- Guest author guidelines:including guidelines for writers who will contribute articles to the organization’s website, blog or social media.
- PR reference:including organization blurbs (several versions ranging from a 5-word blurb to several paragraphs), staff bios, headshots, and other materials that may be needed for PR opportunities. Include filenames and shared drive locations for easy access by all staff members and contractors.
- Email signature:what should be included (logo, name, title, email, phone number, legal verbiage, other relevant links) as well as the specified format (text, HTML). Have a template handy on a shared drive to supply to new employees or contractors.
This may sound like a lot of work, but it can be as simple or complex as your organization needs.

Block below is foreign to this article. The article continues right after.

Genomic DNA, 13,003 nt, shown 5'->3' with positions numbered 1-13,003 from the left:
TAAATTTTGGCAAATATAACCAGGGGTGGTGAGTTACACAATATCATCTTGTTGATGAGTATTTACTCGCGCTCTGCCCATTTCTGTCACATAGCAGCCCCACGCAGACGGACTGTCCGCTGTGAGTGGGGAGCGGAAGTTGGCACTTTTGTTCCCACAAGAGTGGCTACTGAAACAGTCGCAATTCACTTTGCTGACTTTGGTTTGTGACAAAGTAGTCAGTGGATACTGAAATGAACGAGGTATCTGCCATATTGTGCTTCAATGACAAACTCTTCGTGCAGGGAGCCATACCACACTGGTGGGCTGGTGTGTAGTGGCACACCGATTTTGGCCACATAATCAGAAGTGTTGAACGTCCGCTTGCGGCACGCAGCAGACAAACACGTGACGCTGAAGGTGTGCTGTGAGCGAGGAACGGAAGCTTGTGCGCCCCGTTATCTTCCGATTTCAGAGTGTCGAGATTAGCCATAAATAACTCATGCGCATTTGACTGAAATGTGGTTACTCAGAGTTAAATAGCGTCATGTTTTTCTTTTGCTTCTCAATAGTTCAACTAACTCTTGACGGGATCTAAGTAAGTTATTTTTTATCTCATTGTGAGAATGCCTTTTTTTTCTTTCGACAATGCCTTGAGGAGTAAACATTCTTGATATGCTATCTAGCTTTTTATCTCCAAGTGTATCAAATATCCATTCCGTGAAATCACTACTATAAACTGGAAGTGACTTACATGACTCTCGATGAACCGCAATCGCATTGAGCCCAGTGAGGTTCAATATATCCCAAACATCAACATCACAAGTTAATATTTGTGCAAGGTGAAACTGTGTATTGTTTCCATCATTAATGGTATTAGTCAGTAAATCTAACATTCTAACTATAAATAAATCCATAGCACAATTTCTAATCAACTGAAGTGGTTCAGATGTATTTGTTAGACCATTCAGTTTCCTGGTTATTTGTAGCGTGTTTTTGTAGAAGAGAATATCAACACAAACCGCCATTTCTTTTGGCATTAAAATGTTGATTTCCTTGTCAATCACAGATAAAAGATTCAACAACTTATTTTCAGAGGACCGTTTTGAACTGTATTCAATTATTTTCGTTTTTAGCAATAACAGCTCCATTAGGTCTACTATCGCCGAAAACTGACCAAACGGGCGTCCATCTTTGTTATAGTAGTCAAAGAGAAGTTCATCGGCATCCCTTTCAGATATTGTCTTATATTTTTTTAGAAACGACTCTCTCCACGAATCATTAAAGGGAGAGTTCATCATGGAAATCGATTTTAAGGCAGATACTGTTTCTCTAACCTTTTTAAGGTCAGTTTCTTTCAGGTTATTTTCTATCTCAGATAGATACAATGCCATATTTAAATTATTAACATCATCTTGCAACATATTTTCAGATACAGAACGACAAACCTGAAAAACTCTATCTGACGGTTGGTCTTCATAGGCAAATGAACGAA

And enlisting the help of a branding designer can make it much easier. Believe me, it will all pay off in the end. As a designer, I know how frustrating it can be to search for logos, color specs and other necessary design elements when working on a project.
Want to see examples?
Sometimes the best way to get started developing brand guidelines is to see what others are doing. A good place to start is by Googling “nonprofit brand guidelines”.
Or check out this roundup of 80+ brand and identity guidelines from various organizations and brands around the world.
Lidia Varesco Racoma of Lidia Varesco Design empowers organizations and entrepreneurs to share their mission through strategies branding and marketing design. She blogs about branding and marketing and leads workshops for local nonprofits and small business. She is also founder of an online community for moms in business called Biz Mama.